The music works as a fine backdrop that never really stands out on it's own. Fortunately, it's good enough not to be an annoyance. Sound effects are varied and work to the action-packed strength of the game. Voice acting is okay; some of the lines are delivered rather cheesily, but for the most part, the vocal parts don't detract from the game.

Outside of issues previously noted, one of the things that I found to be a hamper was the in-game camera. For the most part, it's okay, but there are a few times where you can't move it, which may leave you without an optimum view of the area. Also, there are times after cutscenes where the camera will have magically swung around to in front of Jack Slate. If you were expecting to make a run for cover with the camera behind you when the scene was over, having the camera placement turn up different may lead to taking a few cheap shots.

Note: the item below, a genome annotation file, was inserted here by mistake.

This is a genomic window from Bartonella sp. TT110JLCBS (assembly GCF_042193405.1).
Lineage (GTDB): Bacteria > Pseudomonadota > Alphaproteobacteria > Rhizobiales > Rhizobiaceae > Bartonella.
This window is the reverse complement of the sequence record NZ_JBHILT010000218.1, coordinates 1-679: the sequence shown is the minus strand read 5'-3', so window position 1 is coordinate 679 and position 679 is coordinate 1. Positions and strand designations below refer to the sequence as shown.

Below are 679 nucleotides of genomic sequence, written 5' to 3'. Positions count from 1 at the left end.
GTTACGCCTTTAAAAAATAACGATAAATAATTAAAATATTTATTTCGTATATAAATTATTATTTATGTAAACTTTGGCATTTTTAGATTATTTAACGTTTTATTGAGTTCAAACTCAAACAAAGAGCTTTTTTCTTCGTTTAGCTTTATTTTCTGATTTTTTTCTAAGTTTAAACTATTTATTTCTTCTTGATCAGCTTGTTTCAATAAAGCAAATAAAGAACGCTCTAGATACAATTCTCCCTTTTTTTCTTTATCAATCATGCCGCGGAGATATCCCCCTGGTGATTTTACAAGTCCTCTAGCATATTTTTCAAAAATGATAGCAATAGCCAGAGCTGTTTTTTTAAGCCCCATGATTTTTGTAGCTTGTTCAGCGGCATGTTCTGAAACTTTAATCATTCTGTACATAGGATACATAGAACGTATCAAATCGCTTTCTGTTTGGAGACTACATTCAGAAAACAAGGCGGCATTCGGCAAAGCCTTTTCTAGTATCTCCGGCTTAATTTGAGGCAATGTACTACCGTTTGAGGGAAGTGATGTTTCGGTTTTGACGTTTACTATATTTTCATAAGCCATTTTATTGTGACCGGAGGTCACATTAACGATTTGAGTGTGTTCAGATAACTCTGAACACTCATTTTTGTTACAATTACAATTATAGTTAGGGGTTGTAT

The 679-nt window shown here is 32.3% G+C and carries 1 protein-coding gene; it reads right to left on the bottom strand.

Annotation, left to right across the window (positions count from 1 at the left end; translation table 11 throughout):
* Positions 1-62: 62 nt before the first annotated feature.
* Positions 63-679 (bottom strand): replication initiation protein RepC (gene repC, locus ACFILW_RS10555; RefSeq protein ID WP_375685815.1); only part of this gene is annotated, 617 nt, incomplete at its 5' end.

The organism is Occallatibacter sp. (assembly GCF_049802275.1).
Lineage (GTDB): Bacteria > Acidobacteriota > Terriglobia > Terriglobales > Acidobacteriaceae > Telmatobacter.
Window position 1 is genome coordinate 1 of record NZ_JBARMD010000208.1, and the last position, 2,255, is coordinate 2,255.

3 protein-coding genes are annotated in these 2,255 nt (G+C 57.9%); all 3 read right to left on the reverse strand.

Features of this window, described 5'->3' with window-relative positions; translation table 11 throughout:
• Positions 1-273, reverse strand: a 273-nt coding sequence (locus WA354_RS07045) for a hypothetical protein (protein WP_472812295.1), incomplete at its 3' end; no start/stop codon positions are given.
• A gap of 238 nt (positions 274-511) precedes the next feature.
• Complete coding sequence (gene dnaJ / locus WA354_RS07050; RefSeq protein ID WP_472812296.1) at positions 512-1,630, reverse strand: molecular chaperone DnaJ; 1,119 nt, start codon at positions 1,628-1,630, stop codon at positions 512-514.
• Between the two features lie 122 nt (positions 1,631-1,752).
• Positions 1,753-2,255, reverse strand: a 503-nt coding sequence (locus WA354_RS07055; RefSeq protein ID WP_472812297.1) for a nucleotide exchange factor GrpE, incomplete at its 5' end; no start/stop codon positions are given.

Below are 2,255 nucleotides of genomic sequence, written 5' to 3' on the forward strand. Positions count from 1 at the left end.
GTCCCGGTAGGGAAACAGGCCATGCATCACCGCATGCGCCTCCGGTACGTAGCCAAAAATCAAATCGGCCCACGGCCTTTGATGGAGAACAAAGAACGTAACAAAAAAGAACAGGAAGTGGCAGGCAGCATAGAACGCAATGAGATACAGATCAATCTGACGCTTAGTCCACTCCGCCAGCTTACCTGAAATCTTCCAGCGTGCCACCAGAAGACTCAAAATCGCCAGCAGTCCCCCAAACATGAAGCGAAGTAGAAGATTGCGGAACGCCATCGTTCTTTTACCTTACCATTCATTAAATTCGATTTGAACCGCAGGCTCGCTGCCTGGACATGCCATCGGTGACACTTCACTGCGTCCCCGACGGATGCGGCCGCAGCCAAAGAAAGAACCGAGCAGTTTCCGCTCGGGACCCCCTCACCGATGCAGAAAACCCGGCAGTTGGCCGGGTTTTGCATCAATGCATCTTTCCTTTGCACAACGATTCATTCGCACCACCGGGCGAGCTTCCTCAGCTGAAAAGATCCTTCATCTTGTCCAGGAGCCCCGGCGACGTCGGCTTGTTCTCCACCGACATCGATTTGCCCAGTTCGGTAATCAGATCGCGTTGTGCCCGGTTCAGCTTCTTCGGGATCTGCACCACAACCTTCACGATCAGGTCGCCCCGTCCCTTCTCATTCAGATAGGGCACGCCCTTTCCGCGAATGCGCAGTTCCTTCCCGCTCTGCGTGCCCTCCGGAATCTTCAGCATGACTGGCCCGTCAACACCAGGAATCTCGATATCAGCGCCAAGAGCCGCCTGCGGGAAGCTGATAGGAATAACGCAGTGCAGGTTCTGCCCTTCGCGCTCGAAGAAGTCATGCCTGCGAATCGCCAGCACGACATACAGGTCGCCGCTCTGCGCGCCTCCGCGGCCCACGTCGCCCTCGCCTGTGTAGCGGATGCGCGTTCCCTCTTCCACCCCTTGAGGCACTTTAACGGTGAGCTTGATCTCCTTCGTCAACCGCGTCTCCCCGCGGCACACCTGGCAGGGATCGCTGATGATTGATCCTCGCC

Dead To Rights is one of those games that rewards excellent use of the game's techniques. If you run blindly into most levels, you'll end up dead. In fact, even with firm use of the techniques, you may still die often. Without a doubt, this game is hard, so much so that casual gamers may be turned off by it. I wish that Namco had thrown in some more evasive moves, as you'll come under fire a lot. And, since you'll spend some time without a gun, being able to dodge a little better would have been nice. Too often, you'll have to cover some distance to just disarm someone, which means you'll most likely get shot a couple times before reaching the crook.

Should you get Dead To Rights? Only if you want a hard action-based game. Even though the graphics are weak, the gunplay is nice and the various mini-games help break up most levels. Because there are a list of things I wish Namco would have changed or added, I would recommend renting this game first. It can lead to some serious frustration if you don't have a degree of patience.

- - Vane